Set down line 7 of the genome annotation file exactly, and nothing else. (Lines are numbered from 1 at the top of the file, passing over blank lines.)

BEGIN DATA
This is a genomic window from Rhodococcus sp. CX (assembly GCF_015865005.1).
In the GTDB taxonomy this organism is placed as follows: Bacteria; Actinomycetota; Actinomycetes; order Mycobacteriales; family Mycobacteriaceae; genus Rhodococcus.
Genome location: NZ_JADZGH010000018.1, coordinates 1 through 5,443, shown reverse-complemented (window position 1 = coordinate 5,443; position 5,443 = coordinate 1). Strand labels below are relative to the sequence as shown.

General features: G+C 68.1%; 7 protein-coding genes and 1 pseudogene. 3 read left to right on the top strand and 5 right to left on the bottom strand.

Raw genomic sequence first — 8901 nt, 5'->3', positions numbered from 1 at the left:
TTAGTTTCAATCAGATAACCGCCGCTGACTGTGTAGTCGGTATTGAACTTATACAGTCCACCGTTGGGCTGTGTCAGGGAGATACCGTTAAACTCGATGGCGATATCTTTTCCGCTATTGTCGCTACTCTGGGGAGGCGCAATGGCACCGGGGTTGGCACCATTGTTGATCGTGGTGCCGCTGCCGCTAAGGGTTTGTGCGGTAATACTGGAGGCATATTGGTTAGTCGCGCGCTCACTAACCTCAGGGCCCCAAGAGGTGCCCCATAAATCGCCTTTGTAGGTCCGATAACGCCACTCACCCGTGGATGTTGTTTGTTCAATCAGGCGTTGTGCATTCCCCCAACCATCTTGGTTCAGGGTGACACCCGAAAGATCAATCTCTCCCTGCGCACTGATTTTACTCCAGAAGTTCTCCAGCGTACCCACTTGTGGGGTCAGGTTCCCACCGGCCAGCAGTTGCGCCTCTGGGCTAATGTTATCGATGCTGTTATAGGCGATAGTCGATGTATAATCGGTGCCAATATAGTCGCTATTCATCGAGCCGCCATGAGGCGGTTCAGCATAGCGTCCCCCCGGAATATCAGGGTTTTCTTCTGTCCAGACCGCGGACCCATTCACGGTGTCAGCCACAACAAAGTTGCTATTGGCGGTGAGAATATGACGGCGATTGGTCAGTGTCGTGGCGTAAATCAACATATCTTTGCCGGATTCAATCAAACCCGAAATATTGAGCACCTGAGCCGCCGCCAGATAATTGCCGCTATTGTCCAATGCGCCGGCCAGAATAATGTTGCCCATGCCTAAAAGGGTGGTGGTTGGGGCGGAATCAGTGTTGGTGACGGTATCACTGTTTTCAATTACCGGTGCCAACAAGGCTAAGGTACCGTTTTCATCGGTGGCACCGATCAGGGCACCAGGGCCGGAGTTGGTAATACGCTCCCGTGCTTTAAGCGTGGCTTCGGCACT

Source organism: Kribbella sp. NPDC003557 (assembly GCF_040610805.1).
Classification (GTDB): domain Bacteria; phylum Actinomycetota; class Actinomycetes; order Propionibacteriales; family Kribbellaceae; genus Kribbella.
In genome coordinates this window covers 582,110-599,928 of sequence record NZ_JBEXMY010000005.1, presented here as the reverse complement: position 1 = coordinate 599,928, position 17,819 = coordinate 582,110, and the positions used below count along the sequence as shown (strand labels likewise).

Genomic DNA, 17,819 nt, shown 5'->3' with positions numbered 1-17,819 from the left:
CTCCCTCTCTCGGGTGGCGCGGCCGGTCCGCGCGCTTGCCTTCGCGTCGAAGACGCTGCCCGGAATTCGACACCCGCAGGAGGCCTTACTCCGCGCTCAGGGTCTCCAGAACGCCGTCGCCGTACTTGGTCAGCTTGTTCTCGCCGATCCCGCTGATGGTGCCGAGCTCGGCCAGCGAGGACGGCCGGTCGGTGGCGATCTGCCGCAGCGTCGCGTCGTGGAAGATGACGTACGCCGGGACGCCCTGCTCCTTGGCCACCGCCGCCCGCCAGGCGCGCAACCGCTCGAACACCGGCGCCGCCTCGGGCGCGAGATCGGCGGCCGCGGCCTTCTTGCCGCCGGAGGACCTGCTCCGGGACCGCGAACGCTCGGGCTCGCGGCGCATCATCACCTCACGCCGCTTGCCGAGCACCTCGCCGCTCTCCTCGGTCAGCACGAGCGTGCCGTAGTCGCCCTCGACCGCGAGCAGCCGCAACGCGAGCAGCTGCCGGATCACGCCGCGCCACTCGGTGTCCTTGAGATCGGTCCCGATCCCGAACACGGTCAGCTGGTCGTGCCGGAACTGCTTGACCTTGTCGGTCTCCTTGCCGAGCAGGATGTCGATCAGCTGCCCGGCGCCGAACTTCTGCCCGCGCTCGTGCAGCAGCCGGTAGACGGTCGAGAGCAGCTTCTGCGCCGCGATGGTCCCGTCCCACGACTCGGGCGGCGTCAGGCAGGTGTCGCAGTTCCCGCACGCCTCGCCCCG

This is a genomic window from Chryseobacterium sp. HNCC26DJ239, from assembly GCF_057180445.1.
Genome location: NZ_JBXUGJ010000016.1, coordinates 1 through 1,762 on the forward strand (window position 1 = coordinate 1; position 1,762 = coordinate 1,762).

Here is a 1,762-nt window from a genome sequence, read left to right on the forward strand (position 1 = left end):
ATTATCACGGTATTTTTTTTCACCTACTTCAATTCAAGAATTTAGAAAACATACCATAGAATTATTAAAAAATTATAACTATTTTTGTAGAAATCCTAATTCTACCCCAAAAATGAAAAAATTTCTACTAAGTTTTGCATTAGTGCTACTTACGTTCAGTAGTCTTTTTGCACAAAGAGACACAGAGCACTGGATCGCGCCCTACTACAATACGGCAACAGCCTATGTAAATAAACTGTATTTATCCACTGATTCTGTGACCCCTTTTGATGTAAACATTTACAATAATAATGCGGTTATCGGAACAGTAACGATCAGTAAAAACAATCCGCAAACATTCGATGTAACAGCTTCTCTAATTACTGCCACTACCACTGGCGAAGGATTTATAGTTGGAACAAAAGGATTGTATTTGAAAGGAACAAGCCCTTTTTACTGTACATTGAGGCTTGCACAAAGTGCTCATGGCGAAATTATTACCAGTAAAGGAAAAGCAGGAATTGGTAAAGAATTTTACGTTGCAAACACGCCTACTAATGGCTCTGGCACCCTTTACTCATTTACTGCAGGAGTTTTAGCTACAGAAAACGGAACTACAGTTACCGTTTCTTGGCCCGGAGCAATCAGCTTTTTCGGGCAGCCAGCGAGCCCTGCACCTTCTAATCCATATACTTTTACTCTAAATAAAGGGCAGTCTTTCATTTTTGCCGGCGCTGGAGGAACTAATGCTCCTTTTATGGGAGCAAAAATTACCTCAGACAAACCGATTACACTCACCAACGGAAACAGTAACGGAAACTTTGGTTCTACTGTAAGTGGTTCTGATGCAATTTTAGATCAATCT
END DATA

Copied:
Source organism: Kribbella sp. NPDC003557 (assembly GCF_040610805.1).